recaptcha loathing Show more

I created an account, replied to a topic, edited that reply, and posted a new topic.

Here's my notifications.

3d printer hacking Show more

electronics / music project Show more

First success at from dry soy beans. I didn't have a press so I used the bag I made the soy milk in, which turns out to make extremely firm tofu. Accidentally made yuba along the way, so I know that can work, too. Starting yet more beans to do a dry run of from-scratch () tomorrow... Going to be sick of making soy milk by the end of the week, I'm certain.

food (garden) Show more

food+, alc+ Show more

foodpr0n Show more

While typing this in, I appear to still have a tiny bit of muscle memory for typing Basic in QWERTY. Even after some 25 years.

P100 Magazine also experimented in printing program listings in barcode format, as both the 100 and 102 have barcode reader ports. There aren't many of these, and they're gone by the 1992 issues, so I don't think many people bothered buying one.

Here's what it looked like, from July 1986. You had to type a Basic program to read these, though...

Found it! A copy of Portable 100 Magazine from May 1992, on archive.org, contains a Basic program that creates a ML program that changes the keyboard layout from QWERTY to DVORAK!

Time to type in a Basic program from a magazine, just like I used to do on the Apple IIe back in elementary school...

I put batteries in and fired it up. Seems to work fine. Still has the original 24k RAM, which I gather can be expanded (officially another 8k, or unofficially via some mods to bring it up to >1M).

Basic interpreter works, too. The address book and scheduler are missing files, maybe I'm missing an init step?

I haven't tried the cassette, but Telecom reveals there's a built-in modem which makes pulse dialing noises. Telecom via null modem -> usb -> SoC might be one way to get online.

Turns out I have a very dusty Tandy 102. I'm pretty sure the cassette port in the back is the same as the TRS-80 CoCo, so I might be able to use that cassette deck to save things. I'll have to read up more on it, but I suspect it could be made to talk to WiFi over the RS-232 port, via an ESP8266 board, perhaps.

It's not much different than the 100, except being thinner and lighter and coming with 24k of RAM. Oh, and SMD-mount chips, which might make hacking it a bit harder.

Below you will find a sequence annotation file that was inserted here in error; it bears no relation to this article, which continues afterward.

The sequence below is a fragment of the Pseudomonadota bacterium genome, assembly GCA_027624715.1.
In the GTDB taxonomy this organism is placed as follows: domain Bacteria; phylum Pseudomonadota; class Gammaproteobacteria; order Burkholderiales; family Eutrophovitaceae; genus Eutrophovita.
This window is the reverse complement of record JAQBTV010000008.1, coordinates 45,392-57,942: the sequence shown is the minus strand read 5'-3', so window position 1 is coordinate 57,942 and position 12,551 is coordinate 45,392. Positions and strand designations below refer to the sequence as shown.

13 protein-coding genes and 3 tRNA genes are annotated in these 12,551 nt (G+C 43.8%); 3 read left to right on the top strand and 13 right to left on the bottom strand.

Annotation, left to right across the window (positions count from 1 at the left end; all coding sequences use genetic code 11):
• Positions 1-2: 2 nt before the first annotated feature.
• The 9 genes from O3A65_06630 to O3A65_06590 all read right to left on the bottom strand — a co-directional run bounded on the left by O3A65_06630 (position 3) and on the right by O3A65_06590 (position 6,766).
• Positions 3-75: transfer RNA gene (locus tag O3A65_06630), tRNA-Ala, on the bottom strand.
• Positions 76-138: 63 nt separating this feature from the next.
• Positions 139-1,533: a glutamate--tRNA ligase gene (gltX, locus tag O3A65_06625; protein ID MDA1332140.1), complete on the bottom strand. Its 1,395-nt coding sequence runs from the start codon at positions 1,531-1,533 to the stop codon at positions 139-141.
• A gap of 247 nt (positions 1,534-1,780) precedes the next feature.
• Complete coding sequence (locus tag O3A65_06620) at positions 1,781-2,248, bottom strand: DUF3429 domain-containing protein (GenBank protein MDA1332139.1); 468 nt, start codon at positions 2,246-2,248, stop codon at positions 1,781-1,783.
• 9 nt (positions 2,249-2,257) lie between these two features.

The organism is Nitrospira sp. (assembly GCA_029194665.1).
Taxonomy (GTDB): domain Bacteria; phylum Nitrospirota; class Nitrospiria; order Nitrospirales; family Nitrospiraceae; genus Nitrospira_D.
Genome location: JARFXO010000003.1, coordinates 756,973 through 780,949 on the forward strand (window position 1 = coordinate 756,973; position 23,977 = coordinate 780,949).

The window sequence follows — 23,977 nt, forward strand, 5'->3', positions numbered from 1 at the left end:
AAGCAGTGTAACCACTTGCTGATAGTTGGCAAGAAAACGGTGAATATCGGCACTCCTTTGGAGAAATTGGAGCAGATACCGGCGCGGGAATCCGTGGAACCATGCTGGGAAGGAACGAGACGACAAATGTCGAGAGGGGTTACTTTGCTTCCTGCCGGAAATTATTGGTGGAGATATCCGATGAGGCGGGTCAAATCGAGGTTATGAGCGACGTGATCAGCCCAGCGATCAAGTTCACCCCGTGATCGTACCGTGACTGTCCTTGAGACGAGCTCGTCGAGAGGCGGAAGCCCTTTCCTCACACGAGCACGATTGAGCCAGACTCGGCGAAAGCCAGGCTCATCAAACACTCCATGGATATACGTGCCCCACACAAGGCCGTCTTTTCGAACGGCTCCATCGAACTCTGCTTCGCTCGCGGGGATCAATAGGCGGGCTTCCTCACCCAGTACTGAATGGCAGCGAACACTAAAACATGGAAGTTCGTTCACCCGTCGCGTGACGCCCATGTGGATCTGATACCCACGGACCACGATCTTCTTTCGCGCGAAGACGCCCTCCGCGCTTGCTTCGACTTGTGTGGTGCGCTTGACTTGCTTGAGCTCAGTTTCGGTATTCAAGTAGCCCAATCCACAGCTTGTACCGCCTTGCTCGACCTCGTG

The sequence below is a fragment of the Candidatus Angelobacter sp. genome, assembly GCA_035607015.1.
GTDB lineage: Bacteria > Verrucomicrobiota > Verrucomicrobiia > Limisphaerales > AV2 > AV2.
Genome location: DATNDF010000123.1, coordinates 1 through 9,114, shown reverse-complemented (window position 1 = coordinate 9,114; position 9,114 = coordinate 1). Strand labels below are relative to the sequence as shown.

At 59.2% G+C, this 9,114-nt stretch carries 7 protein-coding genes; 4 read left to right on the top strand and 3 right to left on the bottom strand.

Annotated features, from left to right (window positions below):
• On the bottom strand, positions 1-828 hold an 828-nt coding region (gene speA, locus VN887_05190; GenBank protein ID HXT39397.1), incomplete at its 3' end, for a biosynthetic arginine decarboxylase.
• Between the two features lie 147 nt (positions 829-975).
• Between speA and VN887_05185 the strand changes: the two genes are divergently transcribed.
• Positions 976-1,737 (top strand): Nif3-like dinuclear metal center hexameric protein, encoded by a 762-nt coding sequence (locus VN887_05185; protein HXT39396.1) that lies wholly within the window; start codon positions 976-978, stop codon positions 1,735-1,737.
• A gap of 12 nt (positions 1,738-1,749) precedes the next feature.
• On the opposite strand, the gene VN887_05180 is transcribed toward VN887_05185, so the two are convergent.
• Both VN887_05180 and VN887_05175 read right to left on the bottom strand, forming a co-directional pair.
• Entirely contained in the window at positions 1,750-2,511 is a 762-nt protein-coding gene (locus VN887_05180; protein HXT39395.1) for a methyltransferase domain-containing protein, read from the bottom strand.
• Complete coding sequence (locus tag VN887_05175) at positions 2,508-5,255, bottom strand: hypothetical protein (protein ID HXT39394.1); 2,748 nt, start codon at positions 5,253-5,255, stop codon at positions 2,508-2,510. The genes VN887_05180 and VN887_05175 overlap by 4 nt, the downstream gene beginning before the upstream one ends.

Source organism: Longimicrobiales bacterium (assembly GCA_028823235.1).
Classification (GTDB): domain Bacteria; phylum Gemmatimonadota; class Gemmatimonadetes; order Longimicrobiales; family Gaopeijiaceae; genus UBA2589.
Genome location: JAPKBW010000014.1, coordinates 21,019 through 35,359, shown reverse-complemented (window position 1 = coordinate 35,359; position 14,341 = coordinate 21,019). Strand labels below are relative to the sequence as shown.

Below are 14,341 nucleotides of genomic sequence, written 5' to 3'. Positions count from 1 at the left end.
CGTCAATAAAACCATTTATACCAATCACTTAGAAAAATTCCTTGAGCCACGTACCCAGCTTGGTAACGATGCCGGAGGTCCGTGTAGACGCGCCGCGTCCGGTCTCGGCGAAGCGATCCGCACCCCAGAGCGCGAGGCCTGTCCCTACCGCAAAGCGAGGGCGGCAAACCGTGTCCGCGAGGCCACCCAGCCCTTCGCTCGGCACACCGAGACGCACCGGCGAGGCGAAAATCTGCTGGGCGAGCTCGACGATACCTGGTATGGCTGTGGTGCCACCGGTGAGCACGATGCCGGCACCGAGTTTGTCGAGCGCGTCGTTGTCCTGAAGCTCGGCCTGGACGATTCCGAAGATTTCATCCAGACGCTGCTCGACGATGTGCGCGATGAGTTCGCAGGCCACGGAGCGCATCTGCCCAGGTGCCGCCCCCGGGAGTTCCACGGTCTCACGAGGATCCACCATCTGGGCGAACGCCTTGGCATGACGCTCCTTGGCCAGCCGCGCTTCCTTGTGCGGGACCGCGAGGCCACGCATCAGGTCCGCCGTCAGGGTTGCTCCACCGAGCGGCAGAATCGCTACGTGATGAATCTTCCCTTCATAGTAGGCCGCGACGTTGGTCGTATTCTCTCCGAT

Indoor herb project. Basil and parsley are in pots made from large cans (malt extract cans) and a 3d-printed insert that leaves room at the bottom for a water reservoir. Soon the cilantro will be transplanted into a bigger container, too.

My neighbors probably think I'm growing weed. (It'd be legal, but still...)

Brewing beer on a homemade brick rocket stove.

TWF a advocate publishes an article about the perils of on a mainstream website with tons of tracking.

In this case, not even a mainstream journalism website; Cory Doctorow's opening paragraphs here: locusmag.com/2018/07/cory-doct

That's four different third-party companies that can track my reading of the article: Facebook, Google (thrice), Pinterest, and Wordpress (twice). And this is really tame compared to a newpaper...

social.coop/media/9ze67514aMnk

linux_networking dot jay pee gee

Seriously, wtf does "tc mirred to Houston" mean? A search for it yields only source code from the linux kernel. Would it have killed them to write something in English?

social.coop/media/lsTyGjQuWLgj

re-set this flag automatically during the last update. If you don't want it scanning your computer and uploading that info to their servers, check your privacy settings.

This is awful.

social.coop/media/B0HHhnSRwKh9

By default, the desktop app scans your running processes, uploads that info to their servers, and often shares that info with your friends.

Much like , they need a giant killswitch for all privacy options - "No, don't do anything but be an IRC clone."

social.coop/media/VHoonNkytBit

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social.coop

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